During the winter season, many of us in the Midwestern region of the United States have cold and long winters. Snow, coldness, ice, and less sunlight is common in Michigan starting in late November until early April. When this season kicks into gear, many people spend less time outdoors and wrapped up in the warmth of their home. Activity level decreases and we don’t eat the best types or variety of foods either.
During the winter months, people may experience what has been termed “the winter blues.” This is also known as Seasonal Affective Disorder or SAD.
Symptoms of Seasonal Affective Disorder
- Feeling down or depressed
- Low energy or feeling tired
- Lose of interest in normal activities
- Sleeping difficulties
- Weight gain or loss
- Difficulty concentrating
- Short fuse or irritable
- Feeling guilty or hopeless
- Thoughts of suicide
Remember, no great misery goes unnoticed, if you are struggling with your mental health, be sure to reach out to a qualified mental health professional. If you are considering suicide please call the National Suicide Prevention Lifeline at 1-800-273-TALK, call 9-1-1, or visit the closest emergency room.
Treating Seasonal Affective Disorder
Treating Seasonal Affective Disorder is similar to treating major depressive disorder and a combination of counseling, medication, and even light therapy may be appropriate. I always encourage new clients to follow up with their primary care physician to ensure they have a clean bill of health and to rule out any other medical reasons for how they are feeling.
Tips to cope with Seasonal Affective Disorder
Get outside and move. Start small with a short walk. Physical activity helps improve your mood and reduces anxiety and stress.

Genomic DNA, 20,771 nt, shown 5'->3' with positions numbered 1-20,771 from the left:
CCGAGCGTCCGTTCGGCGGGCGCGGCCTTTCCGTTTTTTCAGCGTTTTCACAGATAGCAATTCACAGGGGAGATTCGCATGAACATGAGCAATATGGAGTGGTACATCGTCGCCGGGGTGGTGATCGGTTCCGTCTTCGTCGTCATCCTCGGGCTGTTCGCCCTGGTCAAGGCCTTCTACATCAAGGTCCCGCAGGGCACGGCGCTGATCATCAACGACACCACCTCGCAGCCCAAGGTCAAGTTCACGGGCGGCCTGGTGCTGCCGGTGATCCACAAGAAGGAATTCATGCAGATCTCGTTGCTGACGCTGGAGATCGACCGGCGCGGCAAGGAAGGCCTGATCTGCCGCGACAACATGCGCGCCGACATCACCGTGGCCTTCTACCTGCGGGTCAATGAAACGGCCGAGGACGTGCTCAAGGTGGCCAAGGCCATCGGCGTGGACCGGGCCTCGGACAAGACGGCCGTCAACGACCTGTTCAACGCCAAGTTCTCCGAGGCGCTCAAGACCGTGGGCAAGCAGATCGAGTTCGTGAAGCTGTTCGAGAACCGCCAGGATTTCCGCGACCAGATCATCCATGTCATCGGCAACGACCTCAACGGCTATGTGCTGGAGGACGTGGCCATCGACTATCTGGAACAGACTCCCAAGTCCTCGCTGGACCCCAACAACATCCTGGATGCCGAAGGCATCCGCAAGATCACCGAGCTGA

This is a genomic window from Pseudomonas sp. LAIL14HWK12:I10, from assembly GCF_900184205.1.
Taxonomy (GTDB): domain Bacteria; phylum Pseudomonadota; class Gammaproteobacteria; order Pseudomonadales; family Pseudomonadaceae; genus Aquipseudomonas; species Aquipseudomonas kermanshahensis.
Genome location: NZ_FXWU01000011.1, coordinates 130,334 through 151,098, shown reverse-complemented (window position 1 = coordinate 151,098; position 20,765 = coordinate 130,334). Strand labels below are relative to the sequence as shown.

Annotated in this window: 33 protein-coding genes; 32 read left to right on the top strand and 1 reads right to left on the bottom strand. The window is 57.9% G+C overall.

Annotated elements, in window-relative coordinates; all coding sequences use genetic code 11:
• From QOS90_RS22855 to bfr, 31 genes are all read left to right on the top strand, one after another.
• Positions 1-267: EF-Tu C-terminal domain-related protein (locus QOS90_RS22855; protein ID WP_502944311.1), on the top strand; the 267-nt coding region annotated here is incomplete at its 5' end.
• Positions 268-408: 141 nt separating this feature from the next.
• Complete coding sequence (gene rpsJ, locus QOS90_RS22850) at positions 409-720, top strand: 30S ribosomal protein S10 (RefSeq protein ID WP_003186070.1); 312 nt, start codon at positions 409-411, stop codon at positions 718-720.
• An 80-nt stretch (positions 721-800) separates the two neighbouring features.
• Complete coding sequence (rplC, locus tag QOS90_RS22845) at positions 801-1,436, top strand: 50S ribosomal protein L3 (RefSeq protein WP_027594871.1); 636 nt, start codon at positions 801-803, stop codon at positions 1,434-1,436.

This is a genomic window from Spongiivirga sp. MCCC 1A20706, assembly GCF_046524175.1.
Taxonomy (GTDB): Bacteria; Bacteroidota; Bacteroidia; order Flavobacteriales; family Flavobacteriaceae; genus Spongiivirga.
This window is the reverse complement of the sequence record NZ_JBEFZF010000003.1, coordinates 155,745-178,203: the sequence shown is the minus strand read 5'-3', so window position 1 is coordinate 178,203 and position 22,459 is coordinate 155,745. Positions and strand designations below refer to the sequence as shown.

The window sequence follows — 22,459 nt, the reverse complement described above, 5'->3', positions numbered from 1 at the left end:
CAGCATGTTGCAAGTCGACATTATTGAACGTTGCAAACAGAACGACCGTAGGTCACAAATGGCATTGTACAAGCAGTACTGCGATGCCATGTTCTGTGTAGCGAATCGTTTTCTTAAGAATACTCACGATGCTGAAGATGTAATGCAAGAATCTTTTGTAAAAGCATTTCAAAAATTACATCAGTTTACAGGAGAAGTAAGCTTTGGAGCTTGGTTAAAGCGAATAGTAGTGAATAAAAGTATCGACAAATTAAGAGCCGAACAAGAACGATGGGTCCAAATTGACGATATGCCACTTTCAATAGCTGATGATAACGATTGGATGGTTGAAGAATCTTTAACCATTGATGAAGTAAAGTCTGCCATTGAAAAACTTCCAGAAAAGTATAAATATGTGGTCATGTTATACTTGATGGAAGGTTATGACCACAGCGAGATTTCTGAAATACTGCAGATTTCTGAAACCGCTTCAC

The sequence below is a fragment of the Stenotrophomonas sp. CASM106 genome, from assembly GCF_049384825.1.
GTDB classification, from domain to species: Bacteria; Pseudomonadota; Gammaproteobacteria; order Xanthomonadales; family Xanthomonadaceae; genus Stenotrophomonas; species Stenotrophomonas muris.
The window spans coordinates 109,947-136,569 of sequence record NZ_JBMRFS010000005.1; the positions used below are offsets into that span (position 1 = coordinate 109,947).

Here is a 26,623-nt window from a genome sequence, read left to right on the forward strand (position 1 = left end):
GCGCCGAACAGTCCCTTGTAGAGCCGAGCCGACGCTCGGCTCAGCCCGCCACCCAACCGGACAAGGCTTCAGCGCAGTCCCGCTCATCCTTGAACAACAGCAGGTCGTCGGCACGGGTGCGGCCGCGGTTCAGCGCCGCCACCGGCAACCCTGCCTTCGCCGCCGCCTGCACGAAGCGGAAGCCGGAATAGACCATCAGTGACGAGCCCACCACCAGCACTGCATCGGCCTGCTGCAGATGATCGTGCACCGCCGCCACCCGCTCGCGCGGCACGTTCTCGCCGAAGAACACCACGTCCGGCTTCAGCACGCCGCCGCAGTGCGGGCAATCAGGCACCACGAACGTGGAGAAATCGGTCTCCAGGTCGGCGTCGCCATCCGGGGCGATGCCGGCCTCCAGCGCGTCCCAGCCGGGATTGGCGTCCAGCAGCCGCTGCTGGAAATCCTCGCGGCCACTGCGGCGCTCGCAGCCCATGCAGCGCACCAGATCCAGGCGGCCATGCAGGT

Try one of my 10 self care tips!
The sunlight can help improve your mood as well. You can sit outside for a few minutes and let the natural sunlight work its magic on your body.
Get back into a regular sleep schedule. Adults aged 18-64 typically need about 7-9 hours of sleep every night. If you are getting less than this, be sure to read the next tip.
Avoid using your phone, tablet, or laptop before bed. The blue light that is emitted by your screens has a waking effect on the body and makes it more difficult to sleep.
Instead of grabbing a snack full of sugar, salt, or caffeine, reach for some fruit or vegetables.
Don’t withdrawal from friends and family, be social. Get out of the house and do something that you enjoy with your trust circle of friends and family. Social support is a great stress reducer.
Free depression screening
You can take a free mental health depression screening online. It’s anonymous too. This screening takes about 1 minute to complete. At the end of the screening you will be connected to additional mental health resources. Take a free and anonymous screening at Help Yourself, Help Others. *Please note that screening are for informational and educational purposes.
When should I get help?
Many people feel down during the course of a winter season but if the feelings of depression last longer than a few days, it may be time to contact a mental health professional, like a Licensed Professional Counselor.
I believe that you deserve more than ok. Ready to make an appointment? Contact me today.
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Jeff Simms is a Licensed Professional Counselor and Board Certified Counselor in private practice in Grand Blanc, Michigan. Jeff works with adults that want to get better dealing with their anxiety, depression, PTSD, and marriage.